On February 2, Tajikistan’s government approved an “anti-crisis program” designed to stimulate economic growth by creating 200,000 new jobs (Ozodi, February 2). While the details of the stimulus plan are uncertain, the causes of Tajikistan’s current economic woes are clear. In particular, the Russian economic crises and the devaluation of the ruble, caused by a combination of Western sanctions and low oil prices, have hit Tajikistani migrant laborers in Russia hard. Conservative estimates put the number of Tajikistani migrants in Russia at one million, and their combined remittances account for nearly half of Tajikistan’s GDP, making it the most remittance-dependent country in the world. Analysts predict that if the ruble stays in its current slump, remittances could decrease by up to $2 billion—or 25 percent of the Central Asian country’s GDP (Ozodi, February 2). Aside from lowering workers’ wages, the fall in the ruble has also devalued Tajikistan’s own currency (the somoni), despite the efforts of the Central Bank to stabilize it with the bank’s dwindling cash reserves (Nahzat, December, 26, 2014). Thus, migrant laborers are sending less money home, and their money is not going as far.
Moscow’s new immigration policies are compounding the problems faced by migrant workers. Effective January 1, Tajikistani migrants are now required to hold a foreign passport and pass a Russian-language test when applying for a work permit (see EDM, November 26, 2014). Not only do many migrants not hold foreign passports, but obtaining one can be cost prohibitive. A foreign Tajikistani passport officially cost $100; but unofficially, it is widely reported to cost $400–500 when the requisite bribes are included (Nahzat, December, 26, 2014; Ozodi, January 1, 2015). Last year, even before these new regulations took effect, over 200,000 Tajikistani migrants were deported or denied entrance to Russia (BBC Tajik, September 24, 2014). The combination of lower wages, more expensive bribes, and stricter immigration policies are now causing many to recalculate the costs and benefits of going to Russia for work.
However, even as it clamps down on immigration, Moscow is making it easier for foreigners to join the Russian military. On January 2, Vladimir Putin signed legislation allowing foreigners aged 18–30 to serve five-year contracts in the Russian military, provided they speak Russian and have no criminal background (Moscow Times, January 7). According to Radio Free Europe, soldiers serving in Russia’s “Foreign Legion” are paid $500 a month (more than the average wage of a migrant laborer), but are more likely to be deployed to conflict zones (Radio Free Europe, January 6).
Representatives of migrant laborers in Russia have welcomed this legislation and predict that “thousands” of Tajikistanis will likely sign up (Radio Free Europe, April 16, 2014; Ozodi, January 3, 2015). Concrete metrics of the number of migrants applying to join the military are difficult to come by. However, in a press conference on February 5, a Russian military official announced that in the oblast of Tyumen alone, six Tajikistani citizens have already signed contracts and another 10–15 have applied (Ozodagon, February 5). On February 7, the head of Tajikistan’s parliamentary Committee on Legislation and Human Rights confirmed that it is lawful for citizens of Tajikistan to serve in the Russian military. Currently Tajikistani law bans citizens from fighting in foreign conflicts, but this law is targeted at preventing Tajiks from joining Islamic groups in Syria, Iraq and Afghanistan (IRIB Tajik, February 7).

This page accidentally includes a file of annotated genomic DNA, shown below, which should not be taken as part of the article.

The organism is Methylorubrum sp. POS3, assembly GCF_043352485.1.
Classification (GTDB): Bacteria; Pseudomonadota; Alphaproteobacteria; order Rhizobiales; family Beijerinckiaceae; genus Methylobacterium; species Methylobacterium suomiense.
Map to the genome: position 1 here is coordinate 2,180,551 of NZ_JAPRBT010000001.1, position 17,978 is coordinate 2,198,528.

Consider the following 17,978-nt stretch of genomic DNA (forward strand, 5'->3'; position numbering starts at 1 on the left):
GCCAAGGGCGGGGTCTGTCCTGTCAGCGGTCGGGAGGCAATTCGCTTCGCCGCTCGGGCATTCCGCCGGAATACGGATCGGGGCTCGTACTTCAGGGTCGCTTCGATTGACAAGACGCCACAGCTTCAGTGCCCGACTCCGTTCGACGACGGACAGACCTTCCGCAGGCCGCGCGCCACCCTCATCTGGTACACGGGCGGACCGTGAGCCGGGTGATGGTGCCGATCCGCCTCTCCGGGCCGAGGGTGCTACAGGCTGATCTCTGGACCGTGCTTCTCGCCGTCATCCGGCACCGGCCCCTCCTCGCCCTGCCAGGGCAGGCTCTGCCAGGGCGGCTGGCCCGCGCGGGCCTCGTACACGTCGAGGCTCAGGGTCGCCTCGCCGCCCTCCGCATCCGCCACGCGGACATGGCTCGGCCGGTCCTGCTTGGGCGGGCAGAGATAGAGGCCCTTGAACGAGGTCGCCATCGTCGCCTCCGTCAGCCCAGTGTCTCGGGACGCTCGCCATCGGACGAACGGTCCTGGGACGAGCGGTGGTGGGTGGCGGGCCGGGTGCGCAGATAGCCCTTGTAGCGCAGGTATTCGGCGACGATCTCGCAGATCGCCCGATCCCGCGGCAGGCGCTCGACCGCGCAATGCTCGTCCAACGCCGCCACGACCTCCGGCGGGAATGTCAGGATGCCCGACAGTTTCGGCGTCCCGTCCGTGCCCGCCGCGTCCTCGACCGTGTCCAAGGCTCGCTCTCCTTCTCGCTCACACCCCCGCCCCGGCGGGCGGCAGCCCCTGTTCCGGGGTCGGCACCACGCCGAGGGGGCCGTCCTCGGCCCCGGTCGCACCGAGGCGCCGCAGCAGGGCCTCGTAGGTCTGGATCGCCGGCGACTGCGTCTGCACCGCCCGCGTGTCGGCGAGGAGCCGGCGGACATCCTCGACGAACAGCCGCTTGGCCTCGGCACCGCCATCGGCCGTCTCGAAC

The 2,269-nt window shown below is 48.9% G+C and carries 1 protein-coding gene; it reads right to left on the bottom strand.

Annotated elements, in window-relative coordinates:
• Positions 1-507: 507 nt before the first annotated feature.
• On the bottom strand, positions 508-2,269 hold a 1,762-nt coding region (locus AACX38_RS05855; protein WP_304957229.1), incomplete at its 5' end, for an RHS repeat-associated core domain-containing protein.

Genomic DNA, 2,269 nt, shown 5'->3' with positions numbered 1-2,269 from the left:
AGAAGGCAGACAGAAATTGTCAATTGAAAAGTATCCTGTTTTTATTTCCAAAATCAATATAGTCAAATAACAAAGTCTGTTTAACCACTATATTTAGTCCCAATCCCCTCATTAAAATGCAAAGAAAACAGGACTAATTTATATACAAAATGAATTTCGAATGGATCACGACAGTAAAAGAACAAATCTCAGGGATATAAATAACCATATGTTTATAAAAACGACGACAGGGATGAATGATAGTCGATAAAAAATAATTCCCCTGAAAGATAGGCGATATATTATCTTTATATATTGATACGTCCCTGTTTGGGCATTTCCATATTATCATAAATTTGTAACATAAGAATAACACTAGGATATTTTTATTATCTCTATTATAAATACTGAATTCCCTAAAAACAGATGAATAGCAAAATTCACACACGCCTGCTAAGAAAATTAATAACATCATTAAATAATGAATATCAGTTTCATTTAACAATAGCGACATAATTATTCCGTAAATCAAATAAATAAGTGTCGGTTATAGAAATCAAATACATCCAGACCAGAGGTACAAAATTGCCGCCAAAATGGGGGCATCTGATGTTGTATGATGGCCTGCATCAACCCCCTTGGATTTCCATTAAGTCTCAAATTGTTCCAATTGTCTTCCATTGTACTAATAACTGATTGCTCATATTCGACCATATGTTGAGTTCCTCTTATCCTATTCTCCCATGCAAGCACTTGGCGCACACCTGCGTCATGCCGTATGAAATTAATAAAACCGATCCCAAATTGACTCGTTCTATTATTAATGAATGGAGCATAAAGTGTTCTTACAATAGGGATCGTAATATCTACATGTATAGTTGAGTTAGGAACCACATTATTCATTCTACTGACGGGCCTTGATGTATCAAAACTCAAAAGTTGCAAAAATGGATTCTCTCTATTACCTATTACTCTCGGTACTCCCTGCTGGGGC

Russia’s decision to allow foreigners to serve in the military will allow it to engage in hostilities abroad while mitigating potential domestic backlash. While Russia’s aggression in Ukraine stirs nationalist sympathies in certain segments of Russian society, a protracted quagmire involving significant Russian casualties could sour public opinion as happened during the Soviet invasion of Afghanistan. Migrant laborers, however, are routinely discriminated against in Russia and, as soldiers, will likely be used as disposable cannon fodder. Reports already exist of Tajikistani mercenaries fighting in eastern Ukraine, with at least one confirmed death (Ozodi, January 8). On December 22, a Russian news site posted a video of a Tajik man bragging about fighting with pro-Russia militias in Ukraine and claiming to know many more Tajiks who wanted to come fight (36on.ru, December 22, 2014). The establishment of the Russian Foreign Legion will institutionalize and expand this practice of employing citizens of former Soviet countries to fight in conflicts zones that require Russia to maintain a veneer of plausible deniability.
In the short term, Russia’s failing economy will likely drive military recruitment of migrant laborers faced with bleak employment options. And equipped with a growing number of disposable soldiers, Putin could be emboldened to increase Russian’ military involvement in Ukraine, Abkhazia, Transnistria or even Syria. This is especially ironic given that Putin’s bellicosity is the reason for the sanctions that have contributed so much to Russia’s economic malaise in the first place. If these predictions prove correct, then Russia’s economic problems may actually fuel Putin’s aggression rather than discourage it.